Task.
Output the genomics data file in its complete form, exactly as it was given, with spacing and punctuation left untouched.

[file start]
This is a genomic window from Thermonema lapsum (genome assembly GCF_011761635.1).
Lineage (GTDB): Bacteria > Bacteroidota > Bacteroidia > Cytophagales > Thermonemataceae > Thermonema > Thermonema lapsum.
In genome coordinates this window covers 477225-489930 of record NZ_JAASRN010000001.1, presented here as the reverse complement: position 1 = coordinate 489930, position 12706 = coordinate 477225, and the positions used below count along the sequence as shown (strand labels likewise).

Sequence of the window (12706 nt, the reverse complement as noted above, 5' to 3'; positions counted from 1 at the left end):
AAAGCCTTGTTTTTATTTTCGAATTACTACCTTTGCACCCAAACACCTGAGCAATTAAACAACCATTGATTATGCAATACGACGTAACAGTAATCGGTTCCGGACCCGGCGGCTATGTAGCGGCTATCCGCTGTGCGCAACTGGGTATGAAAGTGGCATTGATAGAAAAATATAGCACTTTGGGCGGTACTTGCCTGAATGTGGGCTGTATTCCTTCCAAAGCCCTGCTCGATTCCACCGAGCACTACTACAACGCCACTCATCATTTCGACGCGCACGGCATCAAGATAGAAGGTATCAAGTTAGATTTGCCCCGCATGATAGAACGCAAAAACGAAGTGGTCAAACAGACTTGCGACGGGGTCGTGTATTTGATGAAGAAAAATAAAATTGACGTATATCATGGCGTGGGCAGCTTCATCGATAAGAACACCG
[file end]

This is a genomic window from Thermonema lapsum (genome assembly GCF_011761635.1).
Lineage (GTDB): Bacteria > Bacteroidota > Bacteroidia > Cytophagales > Thermonemataceae > Thermonema > Thermonema lapsum.
In genome coordinates this window covers 477225-489930 of record NZ_JAASRN010000001.1, presented here as the reverse complement: position 1 = coordinate 489930, position 12706 = coordinate 477225, and the positions used below count along the sequence as shown (strand labels likewise).

Sequence of the window (12706 nt, the reverse complement as noted above, 5' to 3'; positions counted from 1 at the left end):
AAAGCCTTGTTTTTATTTTCGAATTACTACCTTTGCACCCAAACACCTGAGCAATTAAACAACCATTGATTATGCAATACGACGTAACAGTAATCGGTTCCGGACCCGGCGGCTATGTAGCGGCTATCCGCTGTGCGCAACTGGGTATGAAAGTGGCATTGATAGAAAAATATAGCACTTTGGGCGGTACTTGCCTGAATGTGGGCTGTATTCCTTCCAAAGCCCTGCTCGATTCCACCGAGCACTACTACAACGCCACTCATCATTTCGACGCGCACGGCATCAAGATAGAAGGTATCAAGTTAGATTTGCCCCGCATGATAGAACGCAAAAACGAAGTGGTCAAACAGACTTGCGACGGGGTCGTGTATTTGATGAAGAAAAATAAAATTGACGTATATCATGGCGTGGGCAGCTTCATCGATAAGAACACCG